Teaching Excellence is Rewarded

Westwood Elementary Teacher Teresa Gross

Ball State graduate Teresa Gross, who earned her master of arts in education (MAE) in elementary education, says her recent teaching awarded from President Obama is testament to her mentors and “the amazing students who fuel my passion every day.”

“Receiving this award provides validation of my dedication and commitment to providing quality, authentic science experiences for my students.”


A teacher at Westwood Elementary in Greenwood, Indiana, Teresa Gross conducts a whirlwind of a class that stimulates fourth and fifth graders on multiple levels. They toy with experiments in hand. They brainstorm out loud in small cohorts.

At the center of the whirlwind is the urgent voice of the teacher: “As scientists we are never done! We are always ready to modify!”

A graduate of Ball State University’s all-online master of arts in education (MAE) in elementary education, Gross is the portrait of an effective classroom teacher.


Recognition of her classroom performance has come from students, her school district, the state of Indiana, and the White House, where in 2014 she received the Presidential Award for Excellence in Mathematics and Science Teaching from President Obama. This is the highest honor given by the U.S. government to K-6 math and science teachers.

Gross is still communicating with her award-winning math and science colleagues through social media. Similar networking with classmate-educators around the U.S. was a highlight of her online master’s program, which enabled her to learn classroom trends from other parts of the country. She liked the fact that she could work independently, yet know that professors were available when she needed them.


Gross believes it’s her job to equip the next generation of teachers who will prepare their students to be global leaders. Of the relevancy of Ball State’s degree to her teaching mission, she says, “The curriculum was meaningful and authentic to my needs in my classroom.”

It’s the future scientists, future businessmen, future nurses, as well as the future teachers, who, Gross says, fuel her passion to teach. “Watching these students blossom and learn to be resourceful, independent life-long learners is the best part of my job,” she says.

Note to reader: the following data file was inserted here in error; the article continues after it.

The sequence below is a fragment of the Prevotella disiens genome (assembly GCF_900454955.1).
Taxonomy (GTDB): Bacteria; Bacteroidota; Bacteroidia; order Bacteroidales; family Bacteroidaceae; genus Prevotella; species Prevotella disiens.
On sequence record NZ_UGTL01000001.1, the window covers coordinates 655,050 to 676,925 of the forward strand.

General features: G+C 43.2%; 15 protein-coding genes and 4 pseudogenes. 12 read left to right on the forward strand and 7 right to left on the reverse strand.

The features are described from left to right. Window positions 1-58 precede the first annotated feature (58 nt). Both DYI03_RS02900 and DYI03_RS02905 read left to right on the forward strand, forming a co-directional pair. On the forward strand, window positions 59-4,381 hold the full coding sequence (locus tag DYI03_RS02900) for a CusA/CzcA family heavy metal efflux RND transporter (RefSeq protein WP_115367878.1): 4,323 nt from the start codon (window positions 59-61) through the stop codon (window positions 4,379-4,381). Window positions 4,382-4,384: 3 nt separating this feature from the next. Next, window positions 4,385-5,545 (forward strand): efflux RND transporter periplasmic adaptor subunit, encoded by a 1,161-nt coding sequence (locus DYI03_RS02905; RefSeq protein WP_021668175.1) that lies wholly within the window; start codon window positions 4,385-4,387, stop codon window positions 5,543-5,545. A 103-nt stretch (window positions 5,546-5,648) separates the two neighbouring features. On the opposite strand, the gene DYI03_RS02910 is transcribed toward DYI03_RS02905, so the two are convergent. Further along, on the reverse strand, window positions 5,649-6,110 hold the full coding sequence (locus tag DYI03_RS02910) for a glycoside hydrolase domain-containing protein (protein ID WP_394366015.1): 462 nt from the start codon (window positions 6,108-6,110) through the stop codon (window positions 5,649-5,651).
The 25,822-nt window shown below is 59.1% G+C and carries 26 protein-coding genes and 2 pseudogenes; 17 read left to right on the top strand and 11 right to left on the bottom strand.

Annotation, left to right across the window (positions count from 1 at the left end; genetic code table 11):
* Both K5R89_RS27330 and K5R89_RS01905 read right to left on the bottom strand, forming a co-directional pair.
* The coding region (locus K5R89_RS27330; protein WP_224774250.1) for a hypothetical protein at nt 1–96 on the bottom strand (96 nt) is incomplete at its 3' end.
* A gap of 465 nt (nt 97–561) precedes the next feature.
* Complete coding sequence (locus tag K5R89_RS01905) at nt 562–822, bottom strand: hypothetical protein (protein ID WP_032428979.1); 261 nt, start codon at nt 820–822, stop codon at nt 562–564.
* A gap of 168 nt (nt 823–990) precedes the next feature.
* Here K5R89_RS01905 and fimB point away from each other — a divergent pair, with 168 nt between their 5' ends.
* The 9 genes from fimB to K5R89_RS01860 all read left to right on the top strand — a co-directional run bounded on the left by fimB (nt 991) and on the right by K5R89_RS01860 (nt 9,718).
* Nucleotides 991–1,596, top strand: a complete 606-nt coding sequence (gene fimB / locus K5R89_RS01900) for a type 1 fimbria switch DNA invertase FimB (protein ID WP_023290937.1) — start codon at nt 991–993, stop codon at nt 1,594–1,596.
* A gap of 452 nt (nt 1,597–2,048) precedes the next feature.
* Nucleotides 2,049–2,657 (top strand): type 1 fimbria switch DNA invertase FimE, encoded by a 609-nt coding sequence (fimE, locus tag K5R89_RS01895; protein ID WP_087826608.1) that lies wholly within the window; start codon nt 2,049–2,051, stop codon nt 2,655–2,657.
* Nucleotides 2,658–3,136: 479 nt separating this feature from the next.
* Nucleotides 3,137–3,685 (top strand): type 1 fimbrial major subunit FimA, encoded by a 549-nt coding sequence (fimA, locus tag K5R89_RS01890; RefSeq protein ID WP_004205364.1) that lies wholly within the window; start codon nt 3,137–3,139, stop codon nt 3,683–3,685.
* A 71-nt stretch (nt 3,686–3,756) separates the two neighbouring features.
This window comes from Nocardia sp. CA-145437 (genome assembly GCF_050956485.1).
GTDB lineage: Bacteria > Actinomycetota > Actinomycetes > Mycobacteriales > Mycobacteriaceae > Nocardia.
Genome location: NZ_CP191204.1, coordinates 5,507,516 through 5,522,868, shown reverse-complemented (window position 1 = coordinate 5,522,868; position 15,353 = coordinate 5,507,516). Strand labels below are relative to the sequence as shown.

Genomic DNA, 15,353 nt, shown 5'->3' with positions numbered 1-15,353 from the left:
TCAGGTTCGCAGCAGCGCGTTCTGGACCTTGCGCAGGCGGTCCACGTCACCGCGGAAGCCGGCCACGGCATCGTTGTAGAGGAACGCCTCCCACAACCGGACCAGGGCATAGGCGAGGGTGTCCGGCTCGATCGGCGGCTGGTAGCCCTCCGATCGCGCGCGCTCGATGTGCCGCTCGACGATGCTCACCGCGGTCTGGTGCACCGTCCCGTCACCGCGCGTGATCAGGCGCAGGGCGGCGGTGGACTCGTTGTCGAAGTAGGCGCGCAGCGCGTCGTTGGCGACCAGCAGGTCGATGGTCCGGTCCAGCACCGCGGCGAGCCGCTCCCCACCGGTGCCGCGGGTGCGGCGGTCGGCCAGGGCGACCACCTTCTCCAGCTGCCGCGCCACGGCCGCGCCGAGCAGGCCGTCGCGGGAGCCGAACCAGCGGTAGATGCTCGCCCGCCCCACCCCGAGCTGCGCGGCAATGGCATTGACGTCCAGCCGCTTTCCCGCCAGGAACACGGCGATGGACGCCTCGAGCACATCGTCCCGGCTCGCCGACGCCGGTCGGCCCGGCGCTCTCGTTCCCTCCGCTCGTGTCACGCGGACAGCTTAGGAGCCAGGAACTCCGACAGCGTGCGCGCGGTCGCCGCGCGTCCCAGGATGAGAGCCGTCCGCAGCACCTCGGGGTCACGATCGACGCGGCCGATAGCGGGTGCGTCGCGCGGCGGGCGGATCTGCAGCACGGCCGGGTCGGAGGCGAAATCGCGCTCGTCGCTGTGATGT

Re-thinking Physical Education

Junior high teacher Andrea McMurtry put her focus on everyday wellness and lifelong fitness and won a National Association of Sports and Physical Education teaching award in the process. Ball State’s online master’s in coaching education helped her achieve her goals.

“I love teaching because it gives me the opportunity to share my passion for health and physical education with young people.”


Accustomed to running the four and a half miles home after her school day and throughout the neighborhood on weekends, Andrea McMurtry, a physical education teacher at Fishers Junior High in Fishers, Indiana, has always enjoyed a level of visibility in her community.

So when McMurtry won National Association of Sports and Physical Education (NASPE) Teacher of the Year for its Midwest district in 2013, she began using her visibility with educators at workshops all over the country as well as teachers in her own building and district.

“I wanted something that would make a difference in my program,” she says. In fact, the master’s degree, offered 100 percent online, helped her rethink her approach to physical education instruction.


McMurtry redesigned her district’s health and physical education curriculum so that junior high schoolers take a year-long wellness class that includes three days of 45 minutes of strenuous activity
and two days of classroom content emphasizing lifelong health and wellness.

“I want my students to enjoy being at the gym and learn to set their own fitness goals,” says McMurtry. Based on assessments recorded in their wellness books, Fishers’ students work daily to improve their levels of fitness.


The master’s program also altered her coaching philosophy, thanks to texts such as Double Goal Coaching and a web resource known as Positive Coaching Alliance, both of which promote the best practices of elite coaches and the latest research in sports psychology.

“I took those resources to heart and used them with my staff, my own teams, my son’s first grade baseball team, even with my relatives who coach,” says McMurtry, with a laugh. She was coaching three sports and teaching full time while enrolled in Ball State’s program.

The coaching education degree also made her a believer in online education. In addition to her position at Fishers Junior High, she is a lead teacher for health classes with the Indiana Online Academy. The academy provides high school classes that are developed and taught by licensed Indiana teachers for partnering schools.